Wednesday, February 14, 2007

Pedagogical Vertigo: The Paintings and Drawings of Stanley Lewis

Tim Campbell

I have not yet met Stanley Lewis, but I felt compelled to write about the work in his retrospective at the Katzen Arts Center because I have recently become aware of his presence hiding behind my education as a painter. While viewing the show, I began to feel as if I had always been receiving his teachings second-hand, via professors who had worked with him or had been taught by him in the past. Mr. Lewis’s presence has been felt at the Art Institute of Chicago, Kansas City Art Institute, Yale, Boston University, the New York Studio School, and American University, among others; he has zigzagged across many of the MFA and BFA programs between Chicago and New York.

My first exposure to Lewis’s work was as an undergraduate; one of his pencil drawings was featured in a show of works on paper at my college art gallery. The same drawing that introduced me to Lewis as an undergrad is featured in his current retrospective. As I viewed and reviewed it last week, I experienced a vivid flood of memories of the exact same chunks of paper and glue, the exact same slashes into the flesh of the parchment block, the exact same cords and tendons of graphite which form such neurotic networks of branches and bramble. These drawings have a very real way of staying in your memory, because they reproduce with passionate detail the parts of landscape that art usually ignores. Lewis is incredibly capable when it comes to bringing life to his work; his edgy lines not only represent the trees he is so engaged in picturing, they become palpable, physical presences that tremble and dance before the viewer.

Much like the paintings of Pollock, this work has a physical strength to it. Physicality of material and the physical manifestation of process are clearly primary concerns for Lewis while he is painting. Unlike Pollock, however, Lewis does not erase every pictorial trace of inspiration, context, or source. He loves light-filled landscapes (there were very few cloudy, stormy or nocturnal pictures), and he is very serious about maintaining a commitment to what can be reproduced from observation. This obsession brings his work close to Giacometti’s portrait paintings. And like Giacometti, the point of these paintings seems to be for the viewer to watch Lewis trying to get it right, trying to capture what he sees in paint. It’s about the process of finding a balance between expressive mark and pictorial responsibility.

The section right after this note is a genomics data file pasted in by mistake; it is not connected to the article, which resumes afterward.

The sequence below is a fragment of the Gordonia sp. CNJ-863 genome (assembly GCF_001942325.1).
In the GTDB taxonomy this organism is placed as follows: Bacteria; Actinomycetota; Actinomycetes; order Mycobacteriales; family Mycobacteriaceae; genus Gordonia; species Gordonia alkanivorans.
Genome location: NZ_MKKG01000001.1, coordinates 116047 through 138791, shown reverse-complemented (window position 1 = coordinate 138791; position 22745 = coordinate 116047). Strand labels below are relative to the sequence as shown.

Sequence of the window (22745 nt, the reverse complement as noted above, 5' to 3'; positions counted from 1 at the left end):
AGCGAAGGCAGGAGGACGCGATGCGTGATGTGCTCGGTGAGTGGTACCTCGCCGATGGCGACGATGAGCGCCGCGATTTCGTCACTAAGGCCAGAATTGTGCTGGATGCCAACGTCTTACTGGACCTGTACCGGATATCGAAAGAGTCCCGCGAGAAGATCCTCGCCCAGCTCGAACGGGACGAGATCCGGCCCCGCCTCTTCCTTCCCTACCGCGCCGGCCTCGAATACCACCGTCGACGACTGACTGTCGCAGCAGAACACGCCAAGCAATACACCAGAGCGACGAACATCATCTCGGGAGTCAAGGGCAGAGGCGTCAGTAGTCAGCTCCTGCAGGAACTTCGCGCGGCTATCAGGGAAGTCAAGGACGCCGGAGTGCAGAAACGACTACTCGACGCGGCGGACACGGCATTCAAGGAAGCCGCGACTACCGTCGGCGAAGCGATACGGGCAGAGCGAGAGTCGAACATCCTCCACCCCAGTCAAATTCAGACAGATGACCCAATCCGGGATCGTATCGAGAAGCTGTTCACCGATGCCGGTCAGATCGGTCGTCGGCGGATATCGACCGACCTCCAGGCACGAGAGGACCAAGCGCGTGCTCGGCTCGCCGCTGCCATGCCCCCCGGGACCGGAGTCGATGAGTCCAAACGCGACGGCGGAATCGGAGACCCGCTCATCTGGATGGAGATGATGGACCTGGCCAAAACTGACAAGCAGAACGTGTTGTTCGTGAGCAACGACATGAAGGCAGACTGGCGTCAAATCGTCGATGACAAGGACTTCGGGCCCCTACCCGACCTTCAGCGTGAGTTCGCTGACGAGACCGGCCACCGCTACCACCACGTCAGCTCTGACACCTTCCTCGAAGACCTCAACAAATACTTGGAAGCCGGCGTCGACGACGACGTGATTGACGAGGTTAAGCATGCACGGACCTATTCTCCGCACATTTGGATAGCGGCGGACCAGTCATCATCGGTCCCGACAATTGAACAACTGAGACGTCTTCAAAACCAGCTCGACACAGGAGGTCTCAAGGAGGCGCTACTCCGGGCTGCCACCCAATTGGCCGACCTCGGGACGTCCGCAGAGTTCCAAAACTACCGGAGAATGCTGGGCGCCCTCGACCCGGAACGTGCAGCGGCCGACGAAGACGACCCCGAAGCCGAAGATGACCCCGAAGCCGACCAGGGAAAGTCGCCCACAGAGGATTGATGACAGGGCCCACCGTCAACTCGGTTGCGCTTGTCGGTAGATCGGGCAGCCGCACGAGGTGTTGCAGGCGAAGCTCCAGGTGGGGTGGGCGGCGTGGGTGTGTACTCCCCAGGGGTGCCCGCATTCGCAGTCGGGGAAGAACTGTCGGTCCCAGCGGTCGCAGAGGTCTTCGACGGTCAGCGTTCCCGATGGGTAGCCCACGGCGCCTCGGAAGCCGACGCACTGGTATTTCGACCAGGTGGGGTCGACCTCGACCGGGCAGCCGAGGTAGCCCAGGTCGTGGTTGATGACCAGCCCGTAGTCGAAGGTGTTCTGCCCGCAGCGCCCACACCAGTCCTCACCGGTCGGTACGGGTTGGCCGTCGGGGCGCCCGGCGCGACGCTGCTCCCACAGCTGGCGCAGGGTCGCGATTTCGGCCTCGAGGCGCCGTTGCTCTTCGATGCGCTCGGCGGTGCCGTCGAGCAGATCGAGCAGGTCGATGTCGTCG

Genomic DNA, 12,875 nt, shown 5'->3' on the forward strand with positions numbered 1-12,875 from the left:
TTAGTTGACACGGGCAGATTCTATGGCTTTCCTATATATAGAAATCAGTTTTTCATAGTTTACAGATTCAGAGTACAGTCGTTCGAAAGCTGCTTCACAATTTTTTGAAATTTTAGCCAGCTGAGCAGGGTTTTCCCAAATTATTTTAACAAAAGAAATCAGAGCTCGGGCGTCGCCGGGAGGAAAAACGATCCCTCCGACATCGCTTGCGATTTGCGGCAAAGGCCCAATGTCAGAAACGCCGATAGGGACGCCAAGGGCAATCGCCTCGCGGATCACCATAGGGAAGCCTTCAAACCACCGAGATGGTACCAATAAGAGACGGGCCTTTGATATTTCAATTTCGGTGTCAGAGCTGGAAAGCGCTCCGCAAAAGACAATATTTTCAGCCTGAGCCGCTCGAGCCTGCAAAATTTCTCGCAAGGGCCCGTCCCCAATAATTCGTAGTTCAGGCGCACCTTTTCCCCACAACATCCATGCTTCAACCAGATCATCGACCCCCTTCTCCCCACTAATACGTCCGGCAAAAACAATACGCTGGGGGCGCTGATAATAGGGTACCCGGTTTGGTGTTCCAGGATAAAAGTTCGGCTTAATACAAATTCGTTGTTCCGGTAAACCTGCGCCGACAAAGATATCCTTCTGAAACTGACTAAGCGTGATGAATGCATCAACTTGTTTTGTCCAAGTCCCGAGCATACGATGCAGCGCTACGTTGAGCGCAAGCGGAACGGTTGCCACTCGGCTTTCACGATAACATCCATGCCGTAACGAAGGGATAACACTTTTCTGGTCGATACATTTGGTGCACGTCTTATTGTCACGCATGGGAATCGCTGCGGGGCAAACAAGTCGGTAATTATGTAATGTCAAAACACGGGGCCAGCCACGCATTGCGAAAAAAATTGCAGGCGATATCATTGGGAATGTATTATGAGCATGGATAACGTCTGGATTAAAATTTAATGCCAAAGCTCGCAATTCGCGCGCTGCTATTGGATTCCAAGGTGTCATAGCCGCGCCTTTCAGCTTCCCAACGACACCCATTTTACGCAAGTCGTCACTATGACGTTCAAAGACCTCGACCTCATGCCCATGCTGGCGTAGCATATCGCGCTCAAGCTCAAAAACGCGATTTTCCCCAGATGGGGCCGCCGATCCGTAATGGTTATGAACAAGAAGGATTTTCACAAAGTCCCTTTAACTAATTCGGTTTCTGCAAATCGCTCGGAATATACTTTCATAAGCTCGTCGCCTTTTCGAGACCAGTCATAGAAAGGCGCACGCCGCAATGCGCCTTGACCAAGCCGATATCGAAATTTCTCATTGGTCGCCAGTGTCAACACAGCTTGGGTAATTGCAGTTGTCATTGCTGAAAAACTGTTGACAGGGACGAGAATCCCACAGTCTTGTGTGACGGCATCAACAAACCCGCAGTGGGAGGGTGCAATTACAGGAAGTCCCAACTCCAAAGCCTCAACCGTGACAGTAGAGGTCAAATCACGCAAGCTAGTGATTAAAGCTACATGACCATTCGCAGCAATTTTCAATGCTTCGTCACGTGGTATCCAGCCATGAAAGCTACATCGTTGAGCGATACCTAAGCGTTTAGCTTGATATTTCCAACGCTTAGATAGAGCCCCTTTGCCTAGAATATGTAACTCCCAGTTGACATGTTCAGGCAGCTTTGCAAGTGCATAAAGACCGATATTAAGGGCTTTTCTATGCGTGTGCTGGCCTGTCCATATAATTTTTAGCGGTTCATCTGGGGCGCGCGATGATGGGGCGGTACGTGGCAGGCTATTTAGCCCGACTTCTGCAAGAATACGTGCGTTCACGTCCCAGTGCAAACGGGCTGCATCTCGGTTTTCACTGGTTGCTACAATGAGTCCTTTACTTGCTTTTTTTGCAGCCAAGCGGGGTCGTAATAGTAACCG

While made with incredible skill, pure craft cannot be the only goal of the work because Lewis deliberately staples fresh canvas into his paintings instead of sewing or pasting new portions, which would offer a smoother and less dramatic shift in surface. In addition, he deliberately shows the build-up of obscene amounts of paint instead of scraping the canvas down, washing it, and reworking it. The build-up of paint and the staples have another function, as well: they make the paintings more concerned with honesty than with beauty. Lewis wants to show us how he gets to a finished painting; he doesn’t want to hide his process behind a nice finish or a nice view. This honesty does not allow for a tremendous amount of variety in the paintings, but it is an honesty that I respect.

Sometimes, the paintings do not hold my interest because of the subject matter. The works show a surprising silence when it comes to commenting on the subjects they depict. The places that Lewis shows us are everyday corner stores, chain link fences, backyards and commonplace fields. They are familiar; they do not offer any surprising events buried within this familiarity, nor are they transferred into the world of metaphor or allegory. Since so much attention is spent upon the medium of paint and the process of picture-making, it is impossible to imagine these locations without the presence of Mr. Lewis. His intensity and psyche are necessary components to this work, and therefore he enters into the content.

Overall, the show displays the career of an intense artist obsessed with understanding the landscapes that he finds himself in. The paintings work best when they erupt into energetic fields of mark that compete with the spatial illusions of landscape, and the drawings come across as the stronger works because of how Lewis amazingly maps every single branch of whatever tree he is looking at. The locations found in the paintings are portrayed as they are seen by the artist; that is, as visual information for a painting. The role of these locations, or their greater importance, is left up to the viewer.

If you are interested in seeing the work of a masterful picture-maker whose main concern is the construction of paintings, then this show will be a treat for its spectacular intensity and unusual techniques. If not, then the show might prove to be uninteresting because of the commonplace qualities of Lewis’s chosen vistas. Either way, this retrospective shows the dedication and achievements of a highly unusual and unique landscape artist.

Which recently exhibited artist has been most influential on your work?
Matthew Barney
Jasper Johns
Joseph Cornell
Stanley Lewis
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